Despite UNDP governance support to the National Electoral Commission (NEC) in Sierra Leone worth $11.5 million dollars, residents of the capital today received their voter ID cards in squalor. Standing on a cesspit tank at the back of a dilapidated NEC office on Henry Street a crowd of mostly young men and some elderly women waiting impatiently . A soldier blocked the back entrance as he shouted the names of those whose voter ID cards has been found. Tomorrow is the last day to collect voter ID cards to vote in the November 17th elections.
People grumbled out loud at the time and conditions in which they had to wait. At 1pm a man still waiting for his turn complained that he had been there since 10am. There were no chairs provided for those waiting. The cost of renting one plastic chair is about 500-1000 Leones ($0.10-$0.25)
Several people leaned against the building’s walls while others sat on the dirt.
One of the elderly women there was given a chair and she sat on top of the cesspit tank. Just behind her was a pile of rubbish.
While the rest of us waited outside to collect our voter ID cards several VIPs walked right in to the building just to walk out again with their cards.
One woman who arrived in a fancy Mercedes Benz M-class came with a personal armed bodyguard. Together they parted through the crowd and made their way into the building. Inside she was given a seat in the shade of the building’s veranda in plain view of the hundred or so people who waited outside.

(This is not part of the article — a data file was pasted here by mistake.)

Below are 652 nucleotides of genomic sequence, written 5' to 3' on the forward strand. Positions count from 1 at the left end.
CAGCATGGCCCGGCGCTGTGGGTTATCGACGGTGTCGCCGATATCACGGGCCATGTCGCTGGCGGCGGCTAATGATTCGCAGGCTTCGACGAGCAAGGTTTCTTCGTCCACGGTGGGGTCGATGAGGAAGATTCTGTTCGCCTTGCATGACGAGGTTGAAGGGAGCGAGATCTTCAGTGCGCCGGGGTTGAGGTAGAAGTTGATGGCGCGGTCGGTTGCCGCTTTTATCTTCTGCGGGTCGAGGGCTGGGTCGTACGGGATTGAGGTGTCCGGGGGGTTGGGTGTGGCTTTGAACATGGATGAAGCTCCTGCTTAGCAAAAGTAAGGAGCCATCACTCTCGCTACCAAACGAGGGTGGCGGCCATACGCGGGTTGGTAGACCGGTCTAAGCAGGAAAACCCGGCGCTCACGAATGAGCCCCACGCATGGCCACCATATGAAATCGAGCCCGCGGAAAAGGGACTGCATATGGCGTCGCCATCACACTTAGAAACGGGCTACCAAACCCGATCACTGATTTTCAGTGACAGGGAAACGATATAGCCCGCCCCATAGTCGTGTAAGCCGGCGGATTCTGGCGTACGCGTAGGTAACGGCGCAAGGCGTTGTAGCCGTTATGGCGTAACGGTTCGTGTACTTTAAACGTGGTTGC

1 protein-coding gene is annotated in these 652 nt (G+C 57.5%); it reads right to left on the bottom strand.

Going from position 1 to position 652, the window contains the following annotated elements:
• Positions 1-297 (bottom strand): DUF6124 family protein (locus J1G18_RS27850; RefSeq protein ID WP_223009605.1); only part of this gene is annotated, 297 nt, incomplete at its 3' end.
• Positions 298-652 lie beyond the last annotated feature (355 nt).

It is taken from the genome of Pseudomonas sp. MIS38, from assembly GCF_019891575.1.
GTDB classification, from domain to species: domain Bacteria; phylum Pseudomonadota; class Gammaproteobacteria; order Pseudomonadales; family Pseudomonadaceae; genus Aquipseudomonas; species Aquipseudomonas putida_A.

Meanwhile Binta Bah, a fulani woman, in her late 50s still recovering from what she said was a bout with malaria sat on a bench outside in the heat.
Ever so often those present would break into discussion about the squalor and NEC inefficiency.
“These people don’t care about us. Sierra Leoneans don’t like each other. How can you leave people to come to a place like this?” asked a middle-aged man.
Not so far away, someone else said, “No wonder there is so much cholera in Salone”.
A NEC spokesperson who I called on the phone said that people should have come earlier to get their voter ID cards. He said that on several days no one had come to collect their cards and now everyone wanted to do so at the last-minute.
I asked why knowing that most Sierra Leoneans would wait till the deadline to collect their cards had NEC not made provisions for more staff for the last two days.
I asked what they had done with all the money they got for the elections? He told me that it wasn’t my money and then he hung up the phone.
That the National Electoral Commission could not provide chairs for folks to sit while the waited is pathetic. That they made us wait in the backyard of a rundown house next to a latrine, cesspit, and rubbish is shameful. People deserve much better than that.
But we all of us there waiting could guess why we were waiting in shit.
“This house probably belongs to a relative of someone who works at NEC. They must have paid millions of leones to rent it. If we are sitting here like this it is because of corruption. Di money dey beng, na game don play,” said one man.
In Sierra Leone most often when things don’t work the way they are suppose to at the government level it is not because they don’t have the funds.
Someone somewhere cuts corners, keeps a large share of the money for themselves leaving the masses to suffer.